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J Invest Dermatol. 1994 Jun;102(6):24S-27S.

Epidemiology and the genetics of psoriasis.

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Department of Dermatology, University of Michigan, Ann Arbor 48109-0672.


Several lines of compelling epidemiologic evidence indicate that susceptibility to psorasis is inherited, albeit not in a simple monogenic fashion. Psoriasis is one of a number of diseases with a presumed autoimmune pathogenesis that display significant human leukocyte antigen (HLA) associations. However, only a small fraction of those who carry the implicated HLA susceptibility alleles develop disease. Taken together with the epidemiologic data indicative of high heritability, this observations suggests that one or more loci in addition to HLA are necessary for the development of psoriasis. As the identity of these other genes is unknown, genetic linkage analysis offers an attractive strategy for their identification. To this end, we have initiated a large linkage study of multiplex psoriasis kindreds, and PCR-based genotyping of CA repeat polymorphisms has been performed for several markers in the HLA region (6p21.3). As expected given the hypothesis of oligogenic inheritance, these analyses have thus far failed to reveal tight linkage of psoriasis to the 6p21 region. Nevertheless, the substantial homogeneity of the psoriatric phenotype and the clear evidence for increased HLA association and heritability in juvenile onset disease (40 years) indicate that, like insulin-dependent diabetes mellitus, psoriasis is an HLA-associated, genetically complex disease whose etiology is potentially amenable to elucidation through linkage analysis.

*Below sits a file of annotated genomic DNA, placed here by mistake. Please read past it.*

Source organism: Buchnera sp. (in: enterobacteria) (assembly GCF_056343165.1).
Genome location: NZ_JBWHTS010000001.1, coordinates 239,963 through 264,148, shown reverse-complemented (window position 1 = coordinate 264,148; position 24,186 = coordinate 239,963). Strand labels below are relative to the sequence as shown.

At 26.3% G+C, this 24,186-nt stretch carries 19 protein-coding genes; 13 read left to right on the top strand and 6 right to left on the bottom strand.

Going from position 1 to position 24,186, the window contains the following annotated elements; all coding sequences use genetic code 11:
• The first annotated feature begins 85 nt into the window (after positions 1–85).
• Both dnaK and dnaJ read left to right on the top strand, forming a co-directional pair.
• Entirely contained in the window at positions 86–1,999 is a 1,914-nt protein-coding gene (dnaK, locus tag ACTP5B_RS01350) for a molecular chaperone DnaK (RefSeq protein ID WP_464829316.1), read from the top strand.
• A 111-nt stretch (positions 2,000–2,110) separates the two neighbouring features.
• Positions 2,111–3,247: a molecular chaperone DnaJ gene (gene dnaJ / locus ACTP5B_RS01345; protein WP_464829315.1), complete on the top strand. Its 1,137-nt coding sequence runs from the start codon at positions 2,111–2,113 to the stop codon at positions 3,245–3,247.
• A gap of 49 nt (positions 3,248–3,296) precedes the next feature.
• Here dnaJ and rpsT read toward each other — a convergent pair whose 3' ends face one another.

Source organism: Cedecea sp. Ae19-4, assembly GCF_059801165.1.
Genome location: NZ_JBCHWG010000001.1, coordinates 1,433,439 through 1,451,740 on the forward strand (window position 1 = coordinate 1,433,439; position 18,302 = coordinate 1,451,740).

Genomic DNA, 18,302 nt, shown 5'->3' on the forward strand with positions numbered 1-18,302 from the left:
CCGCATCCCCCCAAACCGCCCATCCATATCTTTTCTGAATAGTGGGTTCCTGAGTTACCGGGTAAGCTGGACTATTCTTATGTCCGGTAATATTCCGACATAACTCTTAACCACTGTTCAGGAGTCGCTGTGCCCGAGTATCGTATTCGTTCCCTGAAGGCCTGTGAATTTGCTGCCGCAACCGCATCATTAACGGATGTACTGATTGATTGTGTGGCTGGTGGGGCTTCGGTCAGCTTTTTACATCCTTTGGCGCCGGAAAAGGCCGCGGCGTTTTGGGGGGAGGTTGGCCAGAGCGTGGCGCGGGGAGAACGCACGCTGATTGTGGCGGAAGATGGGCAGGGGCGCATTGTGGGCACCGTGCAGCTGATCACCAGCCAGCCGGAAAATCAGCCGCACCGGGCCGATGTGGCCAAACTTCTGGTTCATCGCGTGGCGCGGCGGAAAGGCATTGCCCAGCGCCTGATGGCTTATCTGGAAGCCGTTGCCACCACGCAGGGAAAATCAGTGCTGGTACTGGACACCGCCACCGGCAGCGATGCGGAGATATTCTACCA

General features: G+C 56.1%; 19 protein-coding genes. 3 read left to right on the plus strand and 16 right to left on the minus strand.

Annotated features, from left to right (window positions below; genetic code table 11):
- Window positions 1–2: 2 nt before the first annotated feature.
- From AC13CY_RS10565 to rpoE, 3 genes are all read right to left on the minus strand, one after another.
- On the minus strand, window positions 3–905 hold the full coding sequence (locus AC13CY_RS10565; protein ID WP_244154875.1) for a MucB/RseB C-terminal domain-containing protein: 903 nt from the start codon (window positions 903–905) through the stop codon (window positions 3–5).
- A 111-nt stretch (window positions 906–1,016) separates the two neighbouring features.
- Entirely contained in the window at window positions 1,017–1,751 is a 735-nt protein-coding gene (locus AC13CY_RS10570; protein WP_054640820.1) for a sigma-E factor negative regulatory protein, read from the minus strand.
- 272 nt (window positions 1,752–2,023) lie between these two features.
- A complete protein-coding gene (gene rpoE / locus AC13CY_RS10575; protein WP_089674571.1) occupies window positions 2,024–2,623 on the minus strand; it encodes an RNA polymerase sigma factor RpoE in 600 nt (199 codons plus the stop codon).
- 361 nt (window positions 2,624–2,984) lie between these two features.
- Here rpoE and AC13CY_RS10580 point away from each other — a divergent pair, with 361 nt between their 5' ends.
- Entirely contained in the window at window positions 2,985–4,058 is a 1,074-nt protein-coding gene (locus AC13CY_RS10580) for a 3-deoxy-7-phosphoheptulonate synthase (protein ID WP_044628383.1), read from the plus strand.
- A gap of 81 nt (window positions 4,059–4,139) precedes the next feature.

[Indexed for MEDLINE]

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